Glimpses of Grace & Truth...In last Sunday’s Episcopal address to over a thousand churches in Tennessee & West KY, Bishop McAlilly reminded us that General Conference did not bring peace to the group called Methodist. This lack of peace, absence of unity is too common in today’s society where people talk much more about what they stand against than what they stand for. Even the term “disaffiliation” is being named as a social trend because we as a society spend more time and energy deciding what we don’t like than what we do, declaring who we reject, and why, than who we accept, and why. We as the Church must give society a better alternative. In this season of Lent, we must practice the alternative now.

In Lent, we should spend more time on what we do than what we say. Of all the images of Lent, Holy Week, and Easter, one of the most helpful is when Jesus took the basin and towel, and washed his disciples’ feet. It is interesting that Jesus gives no lecture or teaching, no parable or proverb as he performs this act where he not only reduces himself to the lowest level of entitlement but genuinely “gets his hands dirty” in the process. The only thing we hear from Jesus is in response to Peter’s senseless questions. So for Lent this year, may we find a way to serve instead of a way to disagree. May we look for a person in need rather than a person who likes (or doesn’t like) my opinion on an issue. Whenever we feel the urge to pick sides or pitch in “our two cents worth” on the issue, may we remember how St. Francis said it: “Preach the gospel every day; use words if you must.”

In Lent, we get back to the foundations of our faith. As Bishop McAlilly reminded us Sunday afternoon, the church is at its best when we’re not focused on choosing sides. We Christians are our best when we don’t expect the Church to be a special interest group. For sure, there are plenty of issues across our society and world, matters of church and of state, and we Wesleyan Methodists count those things as very important. However, we also know that there are other matters more important. So the Amish take a dramatically different position on war and the use of force than did St. Augustine, and yet both gathered at the foot of the cross, both listened closely to the teachings of Jesus and the New Testament and both spent every Easter morning saying the words, “Alleluia, Christ is risen indeed.”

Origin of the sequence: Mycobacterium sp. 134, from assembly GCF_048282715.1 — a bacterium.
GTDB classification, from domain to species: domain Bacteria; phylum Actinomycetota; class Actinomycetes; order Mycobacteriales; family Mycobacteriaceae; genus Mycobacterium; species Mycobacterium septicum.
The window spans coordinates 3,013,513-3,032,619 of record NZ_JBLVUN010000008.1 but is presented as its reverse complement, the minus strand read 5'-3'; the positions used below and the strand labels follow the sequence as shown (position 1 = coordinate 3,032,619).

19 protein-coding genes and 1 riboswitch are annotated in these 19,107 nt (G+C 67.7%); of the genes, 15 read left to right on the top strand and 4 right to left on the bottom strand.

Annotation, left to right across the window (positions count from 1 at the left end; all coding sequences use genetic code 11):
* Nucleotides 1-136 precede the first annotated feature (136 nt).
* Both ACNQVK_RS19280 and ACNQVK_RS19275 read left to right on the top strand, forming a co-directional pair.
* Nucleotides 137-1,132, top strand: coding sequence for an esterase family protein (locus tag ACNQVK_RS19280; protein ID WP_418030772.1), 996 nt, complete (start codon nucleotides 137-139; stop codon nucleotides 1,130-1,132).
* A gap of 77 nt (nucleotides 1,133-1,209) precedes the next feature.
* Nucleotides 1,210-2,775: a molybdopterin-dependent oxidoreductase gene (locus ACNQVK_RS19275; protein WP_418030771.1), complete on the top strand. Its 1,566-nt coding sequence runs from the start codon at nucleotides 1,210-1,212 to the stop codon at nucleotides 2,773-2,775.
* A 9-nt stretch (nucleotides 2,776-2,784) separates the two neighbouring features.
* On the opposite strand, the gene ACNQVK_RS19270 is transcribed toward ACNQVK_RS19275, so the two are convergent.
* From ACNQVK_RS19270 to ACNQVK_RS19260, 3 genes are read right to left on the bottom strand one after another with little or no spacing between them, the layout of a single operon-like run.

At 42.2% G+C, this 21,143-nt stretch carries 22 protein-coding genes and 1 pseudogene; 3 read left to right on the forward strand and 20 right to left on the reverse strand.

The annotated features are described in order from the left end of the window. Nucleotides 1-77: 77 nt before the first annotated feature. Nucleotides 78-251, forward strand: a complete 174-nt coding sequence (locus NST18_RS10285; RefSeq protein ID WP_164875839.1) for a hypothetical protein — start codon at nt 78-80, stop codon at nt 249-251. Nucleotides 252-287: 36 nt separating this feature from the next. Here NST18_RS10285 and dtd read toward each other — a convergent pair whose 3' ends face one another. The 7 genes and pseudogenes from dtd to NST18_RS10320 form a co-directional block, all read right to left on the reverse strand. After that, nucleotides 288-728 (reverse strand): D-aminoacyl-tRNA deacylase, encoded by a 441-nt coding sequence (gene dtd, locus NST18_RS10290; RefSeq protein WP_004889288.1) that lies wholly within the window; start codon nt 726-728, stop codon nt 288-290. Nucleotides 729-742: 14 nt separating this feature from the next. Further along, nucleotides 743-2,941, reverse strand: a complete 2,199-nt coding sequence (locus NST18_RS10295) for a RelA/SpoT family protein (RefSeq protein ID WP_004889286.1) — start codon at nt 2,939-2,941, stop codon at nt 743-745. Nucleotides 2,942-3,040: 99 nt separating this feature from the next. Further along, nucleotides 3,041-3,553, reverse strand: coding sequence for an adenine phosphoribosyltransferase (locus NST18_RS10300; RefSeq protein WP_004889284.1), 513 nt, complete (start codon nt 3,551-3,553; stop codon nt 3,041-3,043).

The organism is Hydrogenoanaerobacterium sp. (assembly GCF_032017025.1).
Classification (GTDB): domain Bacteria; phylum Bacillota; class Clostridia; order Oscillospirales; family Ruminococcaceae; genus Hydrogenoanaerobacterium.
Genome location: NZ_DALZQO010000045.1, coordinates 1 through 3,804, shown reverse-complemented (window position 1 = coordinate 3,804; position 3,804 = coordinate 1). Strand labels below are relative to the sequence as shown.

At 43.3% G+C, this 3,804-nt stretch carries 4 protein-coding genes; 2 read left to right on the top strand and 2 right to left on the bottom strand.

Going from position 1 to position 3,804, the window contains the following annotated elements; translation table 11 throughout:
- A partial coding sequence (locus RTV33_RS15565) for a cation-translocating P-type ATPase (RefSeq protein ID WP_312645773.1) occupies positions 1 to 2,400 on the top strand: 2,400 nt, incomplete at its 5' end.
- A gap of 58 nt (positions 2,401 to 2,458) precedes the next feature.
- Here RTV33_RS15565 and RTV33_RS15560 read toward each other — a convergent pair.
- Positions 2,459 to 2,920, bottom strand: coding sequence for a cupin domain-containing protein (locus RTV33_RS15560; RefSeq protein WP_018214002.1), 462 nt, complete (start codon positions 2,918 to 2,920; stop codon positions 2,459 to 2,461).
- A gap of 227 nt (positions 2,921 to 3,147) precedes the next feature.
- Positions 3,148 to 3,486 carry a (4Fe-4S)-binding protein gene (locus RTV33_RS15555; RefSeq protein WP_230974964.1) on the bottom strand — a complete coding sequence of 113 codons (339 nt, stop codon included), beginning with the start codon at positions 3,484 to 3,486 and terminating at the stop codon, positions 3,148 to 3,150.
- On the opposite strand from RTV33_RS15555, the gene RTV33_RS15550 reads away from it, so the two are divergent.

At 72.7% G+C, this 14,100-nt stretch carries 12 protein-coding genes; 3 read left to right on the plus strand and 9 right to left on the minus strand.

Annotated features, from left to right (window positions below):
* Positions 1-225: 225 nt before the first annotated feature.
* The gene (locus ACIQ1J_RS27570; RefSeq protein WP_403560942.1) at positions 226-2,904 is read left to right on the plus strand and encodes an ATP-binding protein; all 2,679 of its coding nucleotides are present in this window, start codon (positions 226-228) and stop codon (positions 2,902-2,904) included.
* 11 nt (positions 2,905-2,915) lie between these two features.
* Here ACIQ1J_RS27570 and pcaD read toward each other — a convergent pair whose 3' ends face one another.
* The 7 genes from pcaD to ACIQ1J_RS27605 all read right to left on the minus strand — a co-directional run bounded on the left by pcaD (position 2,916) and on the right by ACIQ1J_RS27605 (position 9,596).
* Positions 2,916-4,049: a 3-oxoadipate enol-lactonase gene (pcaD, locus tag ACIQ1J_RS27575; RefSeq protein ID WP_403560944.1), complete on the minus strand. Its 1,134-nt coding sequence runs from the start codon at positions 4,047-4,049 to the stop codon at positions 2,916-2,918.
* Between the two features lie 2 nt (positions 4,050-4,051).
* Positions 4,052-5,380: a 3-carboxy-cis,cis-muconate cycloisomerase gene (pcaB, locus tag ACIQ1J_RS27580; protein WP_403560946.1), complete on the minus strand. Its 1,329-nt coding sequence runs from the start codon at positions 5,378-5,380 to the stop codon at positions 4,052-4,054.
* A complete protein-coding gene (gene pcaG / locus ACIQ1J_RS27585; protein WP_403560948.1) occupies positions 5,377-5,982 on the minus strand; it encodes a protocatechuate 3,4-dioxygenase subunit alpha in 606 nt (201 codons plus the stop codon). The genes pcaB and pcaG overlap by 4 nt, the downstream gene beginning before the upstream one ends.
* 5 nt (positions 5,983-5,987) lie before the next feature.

In this particular season of Lent, may we return to Ash Wednesday again and again. For sure, Ash Wednesday is a particular day on the calendar (yes, the lunar calendar) that begins Lent. And most often, once we’ve ended that day and washed off the ashes, we quickly move on to the business of the First Sunday of Lent, then the Second, Third...all the way to Palm Sunday, Holy Week and Easter. Rather than allowing Ash Wednesday to get smaller and smaller in our rearview mirror, maybe this year, we should revisit its meaning. Instead of being only a calendar event like Bosses Day, when I just need to buy a card, Ash Wednesday is more like the first day of Spring. You see, the first day of Spring is a particular day, but its effects remain with us and even grow in the days ahead. Perhaps we should revisit Ash Wednesday’s intended effects, such as our mortality (“from dust you came; to dust you shall return”).
by honestly admitting that we will all eventually “be dust,” some things that seemed important fade while others gain priority.

Please join us this Lenten season as we strive to draw closer and closer to the side of Jesus on the way to Easter, by way of the cross.

Sincerely in Christ: Ed, Will and the First UMC Family